MPPT Charge Controller or PWM?

utsvt_billutsvt_bill Registered Users Posts: 6
I am in charge of re-designing the electrical system for the University of Texas Solar Vehicle Team trailer.

I currently have planned out to use 4 125Ah deep cycle batteries in a 24V bank feeding a 1500W inverter. This is going to power a quad-core computer, a monitor, 4 small lightbulbs, and a fan for ventilation.

Conservative calculations tell me that the power draw of these devices will be ~1110W. So my calculations tell me that my design will provide roughly 5 hours of power. I do realize that a battery rated at 125Ah discharged in 5 hours will probably only provide ~100Ah, but my estimated power draw is also slightly exaggerated just to be sure I get it right.

I had found an affordable MPPT that also had 3-stage charge capability, for $120, ( http://s4wsbox.com/?q=node/33 ) but when I ordered it, I was informed he was out of stock and probably not going to be making any more.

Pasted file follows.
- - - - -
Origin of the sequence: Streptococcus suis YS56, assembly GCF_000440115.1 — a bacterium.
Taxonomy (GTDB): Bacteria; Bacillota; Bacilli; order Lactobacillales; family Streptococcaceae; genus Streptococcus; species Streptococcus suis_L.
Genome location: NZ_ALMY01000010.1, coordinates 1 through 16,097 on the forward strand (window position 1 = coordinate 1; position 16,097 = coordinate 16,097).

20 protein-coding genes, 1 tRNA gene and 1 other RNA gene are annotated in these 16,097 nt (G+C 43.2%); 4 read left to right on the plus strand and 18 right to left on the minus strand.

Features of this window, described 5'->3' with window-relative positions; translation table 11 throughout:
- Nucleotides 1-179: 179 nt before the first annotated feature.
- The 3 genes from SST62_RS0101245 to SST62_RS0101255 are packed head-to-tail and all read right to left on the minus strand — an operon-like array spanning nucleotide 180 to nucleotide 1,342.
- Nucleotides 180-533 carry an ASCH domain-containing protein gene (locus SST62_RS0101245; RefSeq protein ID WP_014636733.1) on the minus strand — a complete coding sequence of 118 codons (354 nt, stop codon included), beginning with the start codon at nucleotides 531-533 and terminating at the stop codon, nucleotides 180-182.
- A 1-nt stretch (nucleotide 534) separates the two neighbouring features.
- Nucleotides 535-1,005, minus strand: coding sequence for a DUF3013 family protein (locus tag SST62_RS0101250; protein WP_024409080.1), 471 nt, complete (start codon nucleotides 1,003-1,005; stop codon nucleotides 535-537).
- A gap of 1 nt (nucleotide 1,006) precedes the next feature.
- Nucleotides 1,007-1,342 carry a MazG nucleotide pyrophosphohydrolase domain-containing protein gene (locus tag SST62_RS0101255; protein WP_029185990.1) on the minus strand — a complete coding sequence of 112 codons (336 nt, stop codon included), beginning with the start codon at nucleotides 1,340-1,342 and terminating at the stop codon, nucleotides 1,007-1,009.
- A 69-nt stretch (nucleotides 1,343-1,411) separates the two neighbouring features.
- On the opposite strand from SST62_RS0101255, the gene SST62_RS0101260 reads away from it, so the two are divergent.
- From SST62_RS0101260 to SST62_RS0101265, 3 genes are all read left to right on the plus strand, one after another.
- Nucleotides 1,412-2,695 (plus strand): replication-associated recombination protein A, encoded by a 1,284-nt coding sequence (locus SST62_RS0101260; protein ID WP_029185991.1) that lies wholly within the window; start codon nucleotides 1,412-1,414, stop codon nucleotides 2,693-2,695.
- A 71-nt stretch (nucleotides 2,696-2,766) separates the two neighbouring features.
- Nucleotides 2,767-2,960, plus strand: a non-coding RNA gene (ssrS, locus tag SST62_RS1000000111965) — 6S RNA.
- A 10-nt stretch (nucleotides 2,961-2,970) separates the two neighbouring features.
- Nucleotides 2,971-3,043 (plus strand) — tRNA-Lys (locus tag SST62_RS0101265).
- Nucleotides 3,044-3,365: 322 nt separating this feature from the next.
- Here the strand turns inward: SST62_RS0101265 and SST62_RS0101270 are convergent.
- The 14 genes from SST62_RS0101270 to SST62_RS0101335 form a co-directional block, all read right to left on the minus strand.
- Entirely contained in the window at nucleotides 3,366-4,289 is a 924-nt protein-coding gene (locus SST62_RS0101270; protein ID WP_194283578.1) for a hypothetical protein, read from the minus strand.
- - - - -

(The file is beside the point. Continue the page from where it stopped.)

So now I have everything designed, ordered the inverter, and am about to build the box for the batteries, but lost my charger.

I've done some searching and put together a list of potential MPPT charge controllers, the most attractive currently looking like the Morningstar or the Steca Solarix, based on cost. We are a student organization, so funds are limited. I also liked the looks of the Rogue MPPT, but it is a little pricey and I'm not sure if the professor would go for it.

So to get down to it...

We are in Central Texas... It is hot. Will I get that much better performance out of a cheap MPPT controller than I will from a $100 PWM charger? Can I buy a PWM charger and then put a MPPT between the charger and the PV array?

Oh, and currently we have an 18V array putting out about 5-6A, but we are expanding this to 24V, and have 30 ft of trailer roof to put arrays in parallel to increase current output.